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The In-Store Pharmacy: Back to a Different Future


There was a time when grocery stores sold groceries and retail pharmacies sold prescription medicines, OTC (over the counter) and health & beauty. But over the years, grocery retailers have stretched into the pharmacy space looking to drive additional footfall and revenue. Yet while the strongest players in the US, such as Walmart and Kroger operate significant pharmacy operations, they still sit firmly in the single digits for pharmacy market share. Recent years have been especially tough on in-store pharmacies. With low prescription volumes and undifferentiated H&B categories, growth has stalled and even declined as the industry has evolved. As such, grocery-led pharmacy seemed destined to slowly fade away as a casualty of financial cuts and focus back to core offerings.

Enter the Coronavirus.

Suddenly, the future has much less to do with the past and far more to do with the present.

In just a matter of weeks, there has been a global shift dramatically impacting the shopping missions of customers in both how they shop and what priority products are purchased. As we have collectively moved through lockdowns and closures, customers have settled into a new and dramatically different rhythm with a major emphasis on safety and efficiency.

  • Less frequent trips but bigger baskets: As the initial waves of customer traffic subsided, retailers are seeing a significant decrease in customer counts that are significantly below YoY trends. This impact is being offset by large basket sizes in both units and spend as customers seek to limit trips in hopes of minimised virus exposure.
  • Massive move to online: The transition to ecommerce has been an evolution 15 years in the making. 2019 saw a 14.9% jump in online retail sales in the US, bringing total online spending to 16% of total retail sales. The Coronavirus has accelerated that growth trajectory through two main drivers: providing a convenience solution to families that are now homebound and by providing a direct health need for all customers to limit in-store activities, especially older customers who have been slowest to adapt to ecommerce and now those that have the greatest need to use it.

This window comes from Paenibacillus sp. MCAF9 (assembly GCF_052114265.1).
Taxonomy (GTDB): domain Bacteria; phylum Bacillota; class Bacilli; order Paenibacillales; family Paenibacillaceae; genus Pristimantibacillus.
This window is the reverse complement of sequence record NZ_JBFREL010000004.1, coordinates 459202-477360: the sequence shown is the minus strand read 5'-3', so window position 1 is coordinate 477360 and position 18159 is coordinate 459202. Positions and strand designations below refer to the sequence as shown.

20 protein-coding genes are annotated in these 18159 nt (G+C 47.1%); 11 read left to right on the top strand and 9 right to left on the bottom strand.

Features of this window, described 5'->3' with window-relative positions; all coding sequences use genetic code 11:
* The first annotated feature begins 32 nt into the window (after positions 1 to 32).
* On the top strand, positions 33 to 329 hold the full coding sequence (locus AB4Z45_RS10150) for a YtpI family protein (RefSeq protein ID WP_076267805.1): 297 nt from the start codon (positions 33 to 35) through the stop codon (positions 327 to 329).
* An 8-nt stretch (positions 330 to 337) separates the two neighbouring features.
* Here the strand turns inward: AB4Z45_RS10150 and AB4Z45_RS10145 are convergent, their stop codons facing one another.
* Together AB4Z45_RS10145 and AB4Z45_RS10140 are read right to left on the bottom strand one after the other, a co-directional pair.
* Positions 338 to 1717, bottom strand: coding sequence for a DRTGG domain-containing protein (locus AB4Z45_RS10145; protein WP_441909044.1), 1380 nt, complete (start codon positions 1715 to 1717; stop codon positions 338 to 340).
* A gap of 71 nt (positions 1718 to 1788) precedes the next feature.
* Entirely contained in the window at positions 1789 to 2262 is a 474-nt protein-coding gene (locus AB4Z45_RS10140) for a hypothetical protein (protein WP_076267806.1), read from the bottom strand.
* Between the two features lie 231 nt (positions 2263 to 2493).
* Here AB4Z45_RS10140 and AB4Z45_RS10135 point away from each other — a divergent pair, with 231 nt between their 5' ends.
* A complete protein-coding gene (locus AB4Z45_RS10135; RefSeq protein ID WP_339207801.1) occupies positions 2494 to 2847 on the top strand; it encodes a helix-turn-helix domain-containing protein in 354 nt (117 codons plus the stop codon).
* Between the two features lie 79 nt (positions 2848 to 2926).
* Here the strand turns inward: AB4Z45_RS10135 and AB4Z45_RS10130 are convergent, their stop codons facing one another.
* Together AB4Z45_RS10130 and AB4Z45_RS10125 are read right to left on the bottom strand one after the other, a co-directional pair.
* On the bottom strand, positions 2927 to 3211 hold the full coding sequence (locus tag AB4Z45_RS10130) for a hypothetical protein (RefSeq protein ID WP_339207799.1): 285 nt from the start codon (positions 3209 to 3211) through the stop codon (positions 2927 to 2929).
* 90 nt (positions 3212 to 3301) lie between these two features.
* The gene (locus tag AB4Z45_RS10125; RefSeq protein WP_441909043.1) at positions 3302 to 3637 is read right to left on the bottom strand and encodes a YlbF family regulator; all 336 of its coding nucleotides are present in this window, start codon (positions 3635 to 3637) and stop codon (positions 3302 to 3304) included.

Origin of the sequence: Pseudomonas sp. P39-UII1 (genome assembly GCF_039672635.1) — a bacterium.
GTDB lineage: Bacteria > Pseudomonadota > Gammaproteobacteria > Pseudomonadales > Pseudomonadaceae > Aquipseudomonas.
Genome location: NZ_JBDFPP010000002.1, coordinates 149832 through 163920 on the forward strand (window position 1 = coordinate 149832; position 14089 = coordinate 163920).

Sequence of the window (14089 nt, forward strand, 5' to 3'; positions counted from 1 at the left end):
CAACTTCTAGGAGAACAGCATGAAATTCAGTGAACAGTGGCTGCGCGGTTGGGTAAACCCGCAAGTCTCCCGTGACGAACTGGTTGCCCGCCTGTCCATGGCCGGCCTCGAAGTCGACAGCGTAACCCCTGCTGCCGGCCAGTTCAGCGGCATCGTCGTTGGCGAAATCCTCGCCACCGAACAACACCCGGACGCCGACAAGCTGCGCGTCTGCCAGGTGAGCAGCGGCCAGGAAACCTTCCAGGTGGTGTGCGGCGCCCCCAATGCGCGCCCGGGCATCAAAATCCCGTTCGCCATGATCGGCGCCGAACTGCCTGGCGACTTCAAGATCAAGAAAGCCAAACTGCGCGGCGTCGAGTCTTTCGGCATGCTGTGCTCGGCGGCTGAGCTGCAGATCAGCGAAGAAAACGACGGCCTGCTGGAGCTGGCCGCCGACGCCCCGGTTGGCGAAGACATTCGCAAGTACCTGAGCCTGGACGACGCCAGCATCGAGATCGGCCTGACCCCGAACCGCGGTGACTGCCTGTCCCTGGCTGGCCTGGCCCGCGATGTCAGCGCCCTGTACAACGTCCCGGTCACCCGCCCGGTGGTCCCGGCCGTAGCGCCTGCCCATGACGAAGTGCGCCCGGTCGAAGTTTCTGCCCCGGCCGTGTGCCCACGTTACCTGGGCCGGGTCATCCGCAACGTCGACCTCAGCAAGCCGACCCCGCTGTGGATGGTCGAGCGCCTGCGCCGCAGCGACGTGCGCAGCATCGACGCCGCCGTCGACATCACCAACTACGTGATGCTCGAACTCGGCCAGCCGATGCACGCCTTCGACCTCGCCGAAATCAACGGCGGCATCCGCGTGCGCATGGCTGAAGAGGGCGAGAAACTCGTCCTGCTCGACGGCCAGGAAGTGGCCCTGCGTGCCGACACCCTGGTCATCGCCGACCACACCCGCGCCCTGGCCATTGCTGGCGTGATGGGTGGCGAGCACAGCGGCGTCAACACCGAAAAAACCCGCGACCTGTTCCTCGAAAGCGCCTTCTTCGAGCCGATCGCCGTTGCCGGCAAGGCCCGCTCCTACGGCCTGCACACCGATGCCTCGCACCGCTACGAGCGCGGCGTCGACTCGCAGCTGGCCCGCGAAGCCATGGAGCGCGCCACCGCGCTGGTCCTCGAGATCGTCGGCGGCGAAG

• Localisation: In addition to fewer trips, customers are also narrowing their range of locations and retailers as they seek out the best option to fit their needs. This is not simply moving to the store that was most shopped prior, but an open consideration of new options as well.
  • Value: During the early rush on hand sanitiser and OTC products, value was of little concern to customers. Now as the full impacts of the shutdown are being felt in terms of job insecurity and unemployment, sensitivity to price, balanced with the right level of quality will become increasingly critical to maintain customers.

As countries collectively move through the Coronavirus pandemic, these behaviours will continue to harden. A new focus on in-store pharmacy could now be a central strategy for grocers, not as a resurrection of the past, but based on the needs of the future.